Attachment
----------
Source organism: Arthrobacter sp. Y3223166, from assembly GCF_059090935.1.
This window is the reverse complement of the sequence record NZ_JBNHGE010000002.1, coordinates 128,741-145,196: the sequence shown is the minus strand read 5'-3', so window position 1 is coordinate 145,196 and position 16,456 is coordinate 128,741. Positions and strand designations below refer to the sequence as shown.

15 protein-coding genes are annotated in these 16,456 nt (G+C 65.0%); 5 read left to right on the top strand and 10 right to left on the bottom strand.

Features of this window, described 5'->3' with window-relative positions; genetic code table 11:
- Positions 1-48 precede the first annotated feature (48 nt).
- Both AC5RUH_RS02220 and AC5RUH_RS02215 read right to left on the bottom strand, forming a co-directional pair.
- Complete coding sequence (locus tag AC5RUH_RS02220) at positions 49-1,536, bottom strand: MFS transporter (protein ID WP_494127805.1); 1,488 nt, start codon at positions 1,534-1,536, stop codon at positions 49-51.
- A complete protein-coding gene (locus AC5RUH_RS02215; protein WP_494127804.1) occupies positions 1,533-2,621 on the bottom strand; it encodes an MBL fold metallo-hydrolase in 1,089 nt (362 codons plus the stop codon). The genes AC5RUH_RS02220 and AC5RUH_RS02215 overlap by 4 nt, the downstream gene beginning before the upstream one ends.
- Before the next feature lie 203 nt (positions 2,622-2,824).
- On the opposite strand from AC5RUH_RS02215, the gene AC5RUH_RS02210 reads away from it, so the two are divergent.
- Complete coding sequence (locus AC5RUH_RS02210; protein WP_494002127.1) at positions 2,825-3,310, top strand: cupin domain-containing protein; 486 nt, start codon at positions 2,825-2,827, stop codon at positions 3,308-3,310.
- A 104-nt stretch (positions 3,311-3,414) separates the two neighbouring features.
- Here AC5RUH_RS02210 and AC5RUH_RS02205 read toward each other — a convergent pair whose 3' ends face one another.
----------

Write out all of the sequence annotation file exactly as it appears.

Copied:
Source organism: Arthrobacter sp. Y3223166, from assembly GCF_059090935.1.
This window is the reverse complement of the sequence record NZ_JBNHGE010000002.1, coordinates 128,741-145,196: the sequence shown is the minus strand read 5'-3', so window position 1 is coordinate 145,196 and position 16,456 is coordinate 128,741. Positions and strand designations below refer to the sequence as shown.

15 protein-coding genes are annotated in these 16,456 nt (G+C 65.0%); 5 read left to right on the top strand and 10 right to left on the bottom strand.

Features of this window, described 5'->3' with window-relative positions; genetic code table 11:
- Positions 1-48 precede the first annotated feature (48 nt).
- Both AC5RUH_RS02220 and AC5RUH_RS02215 read right to left on the bottom strand, forming a co-directional pair.
- Complete coding sequence (locus tag AC5RUH_RS02220) at positions 49-1,536, bottom strand: MFS transporter (protein ID WP_494127805.1); 1,488 nt, start codon at positions 1,534-1,536, stop codon at positions 49-51.
- A complete protein-coding gene (locus AC5RUH_RS02215; protein WP_494127804.1) occupies positions 1,533-2,621 on the bottom strand; it encodes an MBL fold metallo-hydrolase in 1,089 nt (362 codons plus the stop codon). The genes AC5RUH_RS02220 and AC5RUH_RS02215 overlap by 4 nt, the downstream gene beginning before the upstream one ends.
- Before the next feature lie 203 nt (positions 2,622-2,824).
- On the opposite strand from AC5RUH_RS02215, the gene AC5RUH_RS02210 reads away from it, so the two are divergent.
- Complete coding sequence (locus AC5RUH_RS02210; protein WP_494002127.1) at positions 2,825-3,310, top strand: cupin domain-containing protein; 486 nt, start codon at positions 2,825-2,827, stop codon at positions 3,308-3,310.
- A 104-nt stretch (positions 3,311-3,414) separates the two neighbouring features.
- Here AC5RUH_RS02210 and AC5RUH_RS02205 read toward each other — a convergent pair whose 3' ends face one another.